Personally, I see the Origamis stealing mostly from the standalone PDA market, which is already fairly small and shrinking. Connected PDAs will continue to morph into smartphones and that market should grow.

You are right that the Tablet PC market seems to be going heavily towards convertable laptops and I think that that makes sense for most people who might be hesitant to commit to a slate but are more comfortable with a “laptop-plus”.

I do see Origamis taking from the small slate Tablet market in addition to the PDAs, but that market is already so small that I don’t think it’s going to be a big factor.

Unfortunately, given that both the standalone PDA and slate Tablet markets are small, I’m not sure the Origamis are going to make a big splash unless they can really break out and grow that market.

Of course, I still want one. :)

Josh Einstein

I just said the exact same thing about #8 and #10 to Rob! I think alot of these Origami sites are just hoping to become the next Tablet PC Buzz and they don’t realize that Origami is just a small, underpowered tablet.

As for me, I’m as geek as they come but I’m not gonna buy one. It’s not small enough to replace my Pocket PC Phone and it’s not capable enough to replace my tablet.

In all honesty, the Pocket PC Phone (Audiovox XV6600) is gonna be really tough to beat. I complain about its battery life all the time but reality is, it beats Tablet PC or Origami. But it’s my my camera, my portable music player (Napster to go, $15/mo), my orgamizer, and an entertainment device. Oh yeah, and it’s a phone too. :) As far as I can see, this spot in my life has already been filled.

Anton P. Nym

I can see Origamis fitting in to both the low-end Tablet *and* the high-end PDA niches for people who need to watch the budget but want to have that level of power and portability. The first-generation models are a tad pricey for that, but the jungle drums are hinting that the next generation (or even later models of this-gen) will be coming down nicely.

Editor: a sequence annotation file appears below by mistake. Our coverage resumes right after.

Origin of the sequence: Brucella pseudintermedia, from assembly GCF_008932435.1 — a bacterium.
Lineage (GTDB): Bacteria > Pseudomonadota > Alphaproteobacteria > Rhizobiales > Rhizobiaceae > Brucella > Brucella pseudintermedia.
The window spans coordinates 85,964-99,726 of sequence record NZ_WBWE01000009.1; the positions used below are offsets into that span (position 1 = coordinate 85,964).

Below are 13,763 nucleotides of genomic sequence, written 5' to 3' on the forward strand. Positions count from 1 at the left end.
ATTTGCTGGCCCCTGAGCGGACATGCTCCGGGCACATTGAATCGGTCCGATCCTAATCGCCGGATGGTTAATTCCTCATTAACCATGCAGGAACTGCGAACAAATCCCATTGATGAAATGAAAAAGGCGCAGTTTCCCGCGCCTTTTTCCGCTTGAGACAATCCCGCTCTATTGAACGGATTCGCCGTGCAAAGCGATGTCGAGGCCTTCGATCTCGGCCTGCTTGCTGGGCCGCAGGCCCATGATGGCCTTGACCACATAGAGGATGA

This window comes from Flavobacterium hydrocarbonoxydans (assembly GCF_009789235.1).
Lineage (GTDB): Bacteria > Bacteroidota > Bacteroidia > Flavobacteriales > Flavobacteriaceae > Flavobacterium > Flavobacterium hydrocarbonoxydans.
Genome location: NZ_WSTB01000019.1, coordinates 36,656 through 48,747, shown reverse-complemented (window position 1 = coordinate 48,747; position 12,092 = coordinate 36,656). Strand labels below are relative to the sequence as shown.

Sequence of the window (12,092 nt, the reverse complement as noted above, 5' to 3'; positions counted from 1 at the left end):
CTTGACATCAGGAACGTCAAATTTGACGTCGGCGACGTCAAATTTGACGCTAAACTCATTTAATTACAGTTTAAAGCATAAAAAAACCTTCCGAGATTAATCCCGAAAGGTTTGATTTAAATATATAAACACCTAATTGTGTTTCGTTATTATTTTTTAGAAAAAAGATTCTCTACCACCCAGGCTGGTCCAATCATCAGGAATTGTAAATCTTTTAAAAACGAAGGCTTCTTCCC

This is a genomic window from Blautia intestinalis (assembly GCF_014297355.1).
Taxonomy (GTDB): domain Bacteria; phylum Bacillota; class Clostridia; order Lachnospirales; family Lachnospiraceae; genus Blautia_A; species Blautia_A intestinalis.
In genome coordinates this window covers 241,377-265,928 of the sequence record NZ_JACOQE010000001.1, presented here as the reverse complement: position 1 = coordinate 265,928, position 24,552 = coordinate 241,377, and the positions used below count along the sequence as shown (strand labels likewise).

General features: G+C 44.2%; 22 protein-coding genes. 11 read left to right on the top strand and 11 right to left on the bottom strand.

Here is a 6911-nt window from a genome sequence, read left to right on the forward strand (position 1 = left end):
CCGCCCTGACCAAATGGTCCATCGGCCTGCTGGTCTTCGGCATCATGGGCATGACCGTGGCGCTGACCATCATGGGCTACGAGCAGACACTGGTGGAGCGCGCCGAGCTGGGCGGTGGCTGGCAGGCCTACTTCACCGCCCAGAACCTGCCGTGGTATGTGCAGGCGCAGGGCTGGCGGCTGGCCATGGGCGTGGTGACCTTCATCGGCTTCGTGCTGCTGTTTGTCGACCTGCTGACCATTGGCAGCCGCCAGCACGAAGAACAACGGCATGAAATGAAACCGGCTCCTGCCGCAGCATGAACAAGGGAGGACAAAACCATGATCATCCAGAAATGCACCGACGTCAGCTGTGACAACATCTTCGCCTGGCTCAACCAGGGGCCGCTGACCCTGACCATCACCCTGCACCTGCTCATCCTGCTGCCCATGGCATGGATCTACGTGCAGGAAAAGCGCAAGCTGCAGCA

Me, I’m picking up one (probably a Samsung Q1, unless the price really goes squirrelly on May 1) because it fills both those niches plus the ebook, PPC, and (to a much lesser extent) portable video niches all in one package; and because, for once, I’d like to be an early-adopter.

As to getting Linux on UMPCs, well, maybe if somebody gets developing on it… if this form-factor takes off, it might become popular enough that someone will pay attention and grind out the right code to support touch and ink. Me? I’m happy with XP, so that’ll be one that I watch from the sidelines.

— Steve


I totally see eye to eye with your thoughts on both predictions.

Number eight makes me really sad but it is the truth. I’ve got a friend with a tablet who’s got a tri-boot setup with XP, Ubuntu Breezy, and OS Ten. He tends to stick with XP because the tablet functionality just isn’t there with Linux, which makes running it on a tablet over a normal laptop kind of pointless. I’m hopeful this’ll change in the next few months.

Number ten totally makes me wonder what the UMPC will end up being. I’ve gone back and forth between a mini low end tablet, to something like a not-so-thin thin-client. Most people are still going to need an everyday PC to get all of their work done, to these people all the UMPC will be is nothing more then just an extra wireless set of a PC display with touch screen and speakers. If that’s the case, I think the coolness factor of doing your computer work away from your computer will be somewhat short lived for half of this group.

I’d like to see where UMPCs take off (or crash and burn) in the next few years, but seeing from the side lines is as far as I’ll get. Half way to saving up for my Toshiba M4, woot!